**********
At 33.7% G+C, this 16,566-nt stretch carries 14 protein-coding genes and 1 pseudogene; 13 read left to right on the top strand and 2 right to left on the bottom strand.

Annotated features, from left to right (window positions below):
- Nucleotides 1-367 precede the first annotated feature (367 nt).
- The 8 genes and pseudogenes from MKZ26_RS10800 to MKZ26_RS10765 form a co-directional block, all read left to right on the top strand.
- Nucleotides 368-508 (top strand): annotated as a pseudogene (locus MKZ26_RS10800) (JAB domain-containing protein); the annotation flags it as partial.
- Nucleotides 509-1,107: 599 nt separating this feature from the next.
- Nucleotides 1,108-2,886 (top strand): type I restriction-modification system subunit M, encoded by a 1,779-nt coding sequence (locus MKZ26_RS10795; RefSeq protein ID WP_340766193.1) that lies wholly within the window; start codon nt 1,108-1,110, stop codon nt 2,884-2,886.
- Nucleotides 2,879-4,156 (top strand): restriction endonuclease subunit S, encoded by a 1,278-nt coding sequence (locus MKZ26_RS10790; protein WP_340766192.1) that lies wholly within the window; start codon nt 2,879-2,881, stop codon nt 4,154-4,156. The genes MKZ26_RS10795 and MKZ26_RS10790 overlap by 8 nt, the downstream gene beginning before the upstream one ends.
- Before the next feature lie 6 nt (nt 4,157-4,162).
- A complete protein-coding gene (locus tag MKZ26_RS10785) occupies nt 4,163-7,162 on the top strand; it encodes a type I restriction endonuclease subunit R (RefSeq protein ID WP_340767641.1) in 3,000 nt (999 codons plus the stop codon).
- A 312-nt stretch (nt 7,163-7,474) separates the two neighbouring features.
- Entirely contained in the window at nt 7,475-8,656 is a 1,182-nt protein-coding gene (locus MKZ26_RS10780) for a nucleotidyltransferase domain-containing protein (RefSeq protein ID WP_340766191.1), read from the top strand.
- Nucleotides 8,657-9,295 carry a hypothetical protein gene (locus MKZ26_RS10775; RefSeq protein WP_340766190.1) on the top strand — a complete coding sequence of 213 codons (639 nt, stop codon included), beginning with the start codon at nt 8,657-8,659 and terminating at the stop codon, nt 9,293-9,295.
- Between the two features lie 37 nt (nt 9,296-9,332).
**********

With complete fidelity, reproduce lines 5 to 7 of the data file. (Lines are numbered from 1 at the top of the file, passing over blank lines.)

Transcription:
- Nucleotides 368-508 (top strand): annotated as a pseudogene (locus MKZ26_RS10800) (JAB domain-containing protein); the annotation flags it as partial.
- Nucleotides 509-1,107: 599 nt separating this feature from the next.
- Nucleotides 1,108-2,886 (top strand): type I restriction-modification system subunit M, encoded by a 1,779-nt coding sequence (locus MKZ26_RS10795; RefSeq protein ID WP_340766193.1) that lies wholly within the window; start codon nt 1,108-1,110, stop codon nt 2,884-2,886.